Can I Work Out With a New Piercing or Tattoo?

Here's what you should know.

Working out with new tattoo


Choosing to get a new tattoo or body piercing is an exciting endeavor, and something to celebrate. We’re all for embracing our individuality, but something we’ve been wondering lately is, can this modification affect our daily workout routine? We try to partake in some form of exercise on a daily basis (to varying degrees of success, admittedly) but have been cautioned against doing so, as it can impact the healing process of any new body modification.

If you're wondering what effects exercise could have on a new tattoo or piercing, you're not alone. We spoke with tattoo and piercing experts to get all the essential info and learn if it’s safe to work up a sweat while a new tattoo or piercing is still in the healing process. While it’s ultimately your decision, and it’s a little different for piercings vs tattoos, the experts tend to agree when it comes to safe and effective healing.

Meet the Expert

  • Carmen Figueroa is a tattoo artist at Nice Tattoo Parlor in Brooklyn, NY. She has her M.F.A. Degree in Printmaking and a penchant for fine-line, neotraditional, and surreal imagery work.

Keep scrolling to find out more, and remember, it’s your choice whether you hit the gym, but the facts don’t lie. 

Piercing Healing and Exercise

If like us, you’re wondering where the ‘avoid the gym with a new piercing’ stigma comes from, Janeese Brooks, the head piercer at Stone and Strand clears that up for us. “As piercers, we tend to be as cautious as we can when it comes to the wellbeing of our clients. Sometimes it is easier to tell people not to do something, rather than to advise them on how to proceed with care,” she says, “In addition, if a client has a tendency to worry it can be much simpler for them to avoid exercising completely, rather than to have them review a long list of dos and don’ts with their piercer.” 

The good news is, as long as you're keeping your piercing clean, it shouldn't be harmed by your workout routine. “Clients don’t need to completely avoid exercise after a new piercing, they just need to exercise with care.” Brooks says. “Depending on what piercing you have and what kind of workout you’re doing you may run the risk of getting snagged or bumped. This is especially important for people who enjoy high-intensity exercises with contact such as boxing and wrestling.” 

Though sweat doesn’t irritate a new piercing, it can still introduce germs and bacteria. Remember, a piercing constitutes a wound and it’s healing during this time. While sweat is naturally produced by the body, and is just a sign of your body taking care of itself, “make sure to take a shower after exercising as a clean body tends to be a healthier body.” Brooks says. To emphasize, it’s important that you shower and clean the piercing well after your workout is complete. Brooks’ advice for a new piercing is as follows, “If you’re going to clean it with anything outside of showering regularly; clean it with saline.” she says, “Otherwise don’t twist, turn, or rotate the jewelry and do your best not to sleep on it.” This doesn’t change if you prefer to be at the gym every day, or not, as keeping a new piercing clean is always the best course of action.  Also, if you’re sharing equipment with others, disinfect the equipment before and after you use it, so you aren't spreading your germs to others.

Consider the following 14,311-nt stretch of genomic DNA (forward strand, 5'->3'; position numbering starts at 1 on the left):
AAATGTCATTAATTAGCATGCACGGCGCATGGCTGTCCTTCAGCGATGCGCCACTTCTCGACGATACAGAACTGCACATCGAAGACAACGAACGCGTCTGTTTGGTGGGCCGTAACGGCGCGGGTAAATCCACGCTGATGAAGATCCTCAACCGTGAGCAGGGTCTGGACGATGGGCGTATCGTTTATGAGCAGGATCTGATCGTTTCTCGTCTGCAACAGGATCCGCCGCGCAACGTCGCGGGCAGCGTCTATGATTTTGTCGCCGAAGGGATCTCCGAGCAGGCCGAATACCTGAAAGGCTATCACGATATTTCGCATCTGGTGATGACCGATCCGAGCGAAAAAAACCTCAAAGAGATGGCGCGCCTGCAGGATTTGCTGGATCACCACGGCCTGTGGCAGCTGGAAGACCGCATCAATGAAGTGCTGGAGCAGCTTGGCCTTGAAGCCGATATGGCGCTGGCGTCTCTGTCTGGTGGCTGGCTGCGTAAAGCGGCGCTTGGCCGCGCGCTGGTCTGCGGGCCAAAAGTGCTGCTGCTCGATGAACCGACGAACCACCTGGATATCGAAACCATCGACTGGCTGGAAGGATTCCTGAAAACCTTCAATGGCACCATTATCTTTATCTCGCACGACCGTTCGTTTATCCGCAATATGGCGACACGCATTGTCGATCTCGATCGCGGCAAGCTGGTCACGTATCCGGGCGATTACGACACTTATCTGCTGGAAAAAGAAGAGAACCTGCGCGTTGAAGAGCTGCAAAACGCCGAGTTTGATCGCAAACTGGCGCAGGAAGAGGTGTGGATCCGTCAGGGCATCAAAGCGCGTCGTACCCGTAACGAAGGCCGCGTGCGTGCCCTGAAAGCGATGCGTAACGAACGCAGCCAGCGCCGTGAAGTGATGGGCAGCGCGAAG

Location Matters

When it comes to new piercings and working out, the location of said piercing is the main issue to contend with. For ear and facial piercings, you can exercise immediately, though Brooks advises you to do so with care, and avoid contact sports. Nipple and navel piercings often require extra care, as even gentle workouts like pilates, yoga, and rock climbing can irritate the new piercings. 

You may also want to choose exercises that won't result in a repetitive motion, as rubbing the area of the piercing isn’t advised. Brooks says nipple and navel piercings, “need a few months of healing time before resuming the types of workouts that will irritate the piercing area because of the constant stretching and bending that is involved.” Though cardio workouts are okay and are less likely to result in direct rubbing of the piercing area, Brooks recommends this exercise to, “those people with recent nipple and navel piercings who don’t want that break from the gym.” she says.

Think About Your Attire

As for your gym attire, it’s also best if you try to avoid wearing a sports bra consistently while a nipple piercing is healing, though wearing one for “a short time is alright if necessary”. Brooks says nipple piercings, in particular, don’t do well in a sports bra, as “it rests in a way that is equivalent to sleeping on the piercing,” which is never good.